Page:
Many books have been written about the pitfalls when varying nationalities are negotiating. However, I am unaware of any guides to understanding the differences between age groups. This gap has been documented by one of the founders of Netflix, Marc Randolph, in his book, That Will Never Work: The Birth of Netflix and the Amazing Life of an Idea. A similar tale is beautifully documented by Netflix in The Play List, a dramatization of the creation of Spotify by teenage Swedish coders.
The first lesson here is that great negotiators are not afraid of rejection. They know that their early proposals will be rejected particularly when they are promoting something new and innovative. Both stories start with rejections: in fact the founders of both companies would have lost count of the times their ideas were rejected by established companies. It is what they do next that makes them successful.
Daniel Ek the founder of Spotify applied for a job at Google and was rejected. Randolph tried to sell the startup Netflix to the dominant Blockbuster chain and was treated with disdain. Within five years Netflix had destroyed Blockbuster. He makes the point that established leaders in a market are not going to know where the threats to their business are, because the threats are not going to look anything like them. They won’t be on the traditional radar.
He says, “They are going to come after you where you do poorly or aren’t doing or can’t do, or are scared to do.” These words describe the destruction of the traditional taxi industry in Australia by Uber.
The record industry was under assault by the free download services operated by Napster and Pirate Bay. There was a collapse of revenue as customers opted for free music from the pirate sites. Although lawsuits by the record industry to protect their copyright were successful, new free sites sprang up overnight to replace the ones closed down.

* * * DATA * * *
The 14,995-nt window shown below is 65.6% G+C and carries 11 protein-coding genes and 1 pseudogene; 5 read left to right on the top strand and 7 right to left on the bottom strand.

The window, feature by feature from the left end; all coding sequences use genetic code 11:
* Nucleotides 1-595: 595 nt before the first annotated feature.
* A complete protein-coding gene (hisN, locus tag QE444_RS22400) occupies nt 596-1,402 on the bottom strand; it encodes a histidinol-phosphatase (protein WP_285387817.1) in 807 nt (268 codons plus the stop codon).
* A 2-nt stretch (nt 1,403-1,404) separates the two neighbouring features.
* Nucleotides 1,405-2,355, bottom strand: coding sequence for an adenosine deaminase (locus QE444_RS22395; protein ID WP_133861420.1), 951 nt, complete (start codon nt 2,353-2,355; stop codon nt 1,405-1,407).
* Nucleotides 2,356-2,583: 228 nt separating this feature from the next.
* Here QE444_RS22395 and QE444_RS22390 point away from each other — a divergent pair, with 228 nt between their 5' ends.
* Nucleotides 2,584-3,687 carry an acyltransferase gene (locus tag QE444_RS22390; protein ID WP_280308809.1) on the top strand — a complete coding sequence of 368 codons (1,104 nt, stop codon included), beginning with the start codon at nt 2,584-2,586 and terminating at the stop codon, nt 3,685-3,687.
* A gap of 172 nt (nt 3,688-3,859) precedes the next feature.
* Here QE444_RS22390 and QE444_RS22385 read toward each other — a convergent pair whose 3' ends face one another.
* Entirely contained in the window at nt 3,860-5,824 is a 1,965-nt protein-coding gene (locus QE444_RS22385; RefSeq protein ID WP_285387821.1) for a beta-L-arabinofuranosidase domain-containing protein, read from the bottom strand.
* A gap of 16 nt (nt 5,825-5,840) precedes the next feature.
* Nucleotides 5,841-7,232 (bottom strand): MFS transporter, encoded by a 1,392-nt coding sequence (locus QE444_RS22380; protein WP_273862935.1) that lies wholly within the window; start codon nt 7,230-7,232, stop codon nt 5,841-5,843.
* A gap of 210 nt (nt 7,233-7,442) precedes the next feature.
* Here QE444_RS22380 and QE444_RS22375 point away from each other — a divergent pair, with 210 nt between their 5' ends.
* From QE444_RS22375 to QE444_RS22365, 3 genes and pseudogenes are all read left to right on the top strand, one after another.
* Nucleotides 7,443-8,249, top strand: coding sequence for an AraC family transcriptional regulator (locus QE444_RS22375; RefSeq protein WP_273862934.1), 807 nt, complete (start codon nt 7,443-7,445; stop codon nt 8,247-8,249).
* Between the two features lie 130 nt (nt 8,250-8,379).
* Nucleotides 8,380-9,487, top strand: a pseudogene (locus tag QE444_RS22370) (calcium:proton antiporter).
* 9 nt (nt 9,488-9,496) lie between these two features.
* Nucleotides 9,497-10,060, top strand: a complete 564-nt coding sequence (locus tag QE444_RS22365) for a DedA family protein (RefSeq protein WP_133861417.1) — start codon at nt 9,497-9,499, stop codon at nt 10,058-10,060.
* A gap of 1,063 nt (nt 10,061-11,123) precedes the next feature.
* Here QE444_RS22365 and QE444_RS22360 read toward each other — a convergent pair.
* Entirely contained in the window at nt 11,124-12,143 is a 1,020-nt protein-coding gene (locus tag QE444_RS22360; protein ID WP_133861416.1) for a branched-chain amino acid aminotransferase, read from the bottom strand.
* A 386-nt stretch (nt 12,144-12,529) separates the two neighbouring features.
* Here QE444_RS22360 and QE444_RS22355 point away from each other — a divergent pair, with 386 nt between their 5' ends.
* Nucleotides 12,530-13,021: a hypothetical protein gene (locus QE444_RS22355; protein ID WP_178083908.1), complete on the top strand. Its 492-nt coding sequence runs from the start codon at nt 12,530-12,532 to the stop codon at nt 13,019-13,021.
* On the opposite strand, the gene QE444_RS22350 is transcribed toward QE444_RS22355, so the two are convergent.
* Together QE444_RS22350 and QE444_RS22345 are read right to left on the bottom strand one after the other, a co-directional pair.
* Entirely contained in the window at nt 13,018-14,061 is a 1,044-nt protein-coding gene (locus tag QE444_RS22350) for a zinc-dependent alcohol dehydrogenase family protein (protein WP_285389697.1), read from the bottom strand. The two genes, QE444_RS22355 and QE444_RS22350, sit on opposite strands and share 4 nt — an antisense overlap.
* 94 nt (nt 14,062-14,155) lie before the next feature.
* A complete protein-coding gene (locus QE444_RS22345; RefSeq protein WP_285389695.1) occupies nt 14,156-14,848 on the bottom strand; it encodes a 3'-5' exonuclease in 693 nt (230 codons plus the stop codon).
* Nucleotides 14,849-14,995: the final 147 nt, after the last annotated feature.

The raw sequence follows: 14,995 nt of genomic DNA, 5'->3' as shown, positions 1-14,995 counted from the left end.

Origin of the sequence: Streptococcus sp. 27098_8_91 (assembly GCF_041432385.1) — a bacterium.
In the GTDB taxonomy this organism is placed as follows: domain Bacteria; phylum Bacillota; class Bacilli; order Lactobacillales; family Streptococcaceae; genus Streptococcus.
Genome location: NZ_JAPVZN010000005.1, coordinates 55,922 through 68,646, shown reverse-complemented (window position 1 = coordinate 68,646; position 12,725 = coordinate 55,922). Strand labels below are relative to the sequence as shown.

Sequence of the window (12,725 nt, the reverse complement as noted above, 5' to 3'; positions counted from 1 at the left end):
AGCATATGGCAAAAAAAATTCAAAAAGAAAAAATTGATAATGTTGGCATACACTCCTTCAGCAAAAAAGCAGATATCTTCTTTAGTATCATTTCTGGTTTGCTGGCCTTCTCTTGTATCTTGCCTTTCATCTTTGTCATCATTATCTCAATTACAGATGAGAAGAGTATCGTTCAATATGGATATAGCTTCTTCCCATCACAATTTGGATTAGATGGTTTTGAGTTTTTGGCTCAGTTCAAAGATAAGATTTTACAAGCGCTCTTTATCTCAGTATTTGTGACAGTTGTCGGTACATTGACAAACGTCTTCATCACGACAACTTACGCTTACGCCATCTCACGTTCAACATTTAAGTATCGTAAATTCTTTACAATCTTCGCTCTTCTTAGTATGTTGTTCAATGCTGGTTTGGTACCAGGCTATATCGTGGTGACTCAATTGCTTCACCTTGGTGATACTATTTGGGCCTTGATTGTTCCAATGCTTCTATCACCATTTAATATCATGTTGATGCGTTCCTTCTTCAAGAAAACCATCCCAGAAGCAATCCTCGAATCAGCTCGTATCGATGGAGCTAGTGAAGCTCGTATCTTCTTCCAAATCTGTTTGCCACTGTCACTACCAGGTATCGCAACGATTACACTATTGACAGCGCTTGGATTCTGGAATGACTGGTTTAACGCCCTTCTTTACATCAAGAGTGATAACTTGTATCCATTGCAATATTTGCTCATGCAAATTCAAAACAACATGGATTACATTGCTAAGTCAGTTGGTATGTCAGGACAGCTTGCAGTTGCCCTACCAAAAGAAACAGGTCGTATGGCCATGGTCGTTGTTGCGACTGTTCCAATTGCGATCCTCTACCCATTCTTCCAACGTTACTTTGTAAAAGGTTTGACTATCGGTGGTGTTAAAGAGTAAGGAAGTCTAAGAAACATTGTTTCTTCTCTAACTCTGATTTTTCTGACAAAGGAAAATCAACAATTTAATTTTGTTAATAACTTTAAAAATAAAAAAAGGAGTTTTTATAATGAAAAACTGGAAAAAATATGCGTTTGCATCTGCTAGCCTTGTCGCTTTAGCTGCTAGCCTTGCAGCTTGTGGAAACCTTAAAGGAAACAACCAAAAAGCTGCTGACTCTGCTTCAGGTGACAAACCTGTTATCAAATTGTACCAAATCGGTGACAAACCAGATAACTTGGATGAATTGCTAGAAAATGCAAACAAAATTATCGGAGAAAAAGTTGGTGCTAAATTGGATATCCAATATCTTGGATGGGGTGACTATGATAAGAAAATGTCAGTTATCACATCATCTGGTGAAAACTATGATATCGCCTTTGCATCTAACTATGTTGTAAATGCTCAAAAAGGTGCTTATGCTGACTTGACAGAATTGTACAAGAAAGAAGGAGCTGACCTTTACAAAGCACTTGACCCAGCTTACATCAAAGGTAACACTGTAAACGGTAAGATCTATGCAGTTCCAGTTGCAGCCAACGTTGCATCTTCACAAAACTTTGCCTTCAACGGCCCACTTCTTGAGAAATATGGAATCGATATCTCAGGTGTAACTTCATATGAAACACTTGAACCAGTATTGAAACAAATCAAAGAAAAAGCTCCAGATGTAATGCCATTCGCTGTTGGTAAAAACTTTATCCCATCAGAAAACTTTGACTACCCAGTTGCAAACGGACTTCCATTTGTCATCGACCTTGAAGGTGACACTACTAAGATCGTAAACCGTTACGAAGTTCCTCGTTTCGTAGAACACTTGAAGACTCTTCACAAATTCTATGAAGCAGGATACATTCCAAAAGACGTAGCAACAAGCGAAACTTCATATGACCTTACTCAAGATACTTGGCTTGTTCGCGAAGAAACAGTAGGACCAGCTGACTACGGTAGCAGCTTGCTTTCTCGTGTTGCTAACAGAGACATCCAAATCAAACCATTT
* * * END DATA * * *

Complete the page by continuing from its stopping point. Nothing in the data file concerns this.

One of the consistent flaws of company founders is inflexibility around ownership and control of the enterprise they founded. It has been said of them that they would rather own 100% of a failure than 30% of a $10 billion company
Millennials are the first generation to grow up in the digital age. While boomers see technology as a useful tool, millennials regard it as an essential part of their ecosystem like the air they breathe and the ground they walk on. The baby boomers running the record companies had no comprehension of how much the world had been changed by the internet and treated the founders of Spotify as their enemy. Today a substantial part of their revenue comes from Spotify.
The teenage coders who created the Spotify service had a passionate belief in the concept that the internet should be free. It was an article of faith and principle that they would be creating something free to all. The problem is that free would not recover the millions invested in creating the service and to fund a royalty deal with the record industry. An innovation that allowed both free and revenue was the freemium model now widely adopted. The base service is free and supported by advertising but can’t upgrade to a premium service. Hence the profit is made through creation of personal playlists.
The second lesson for negotiators is that both parties, the boomers and the millennials, had to become much more flexible in their thinking about innovation and the resultant change to existing business models.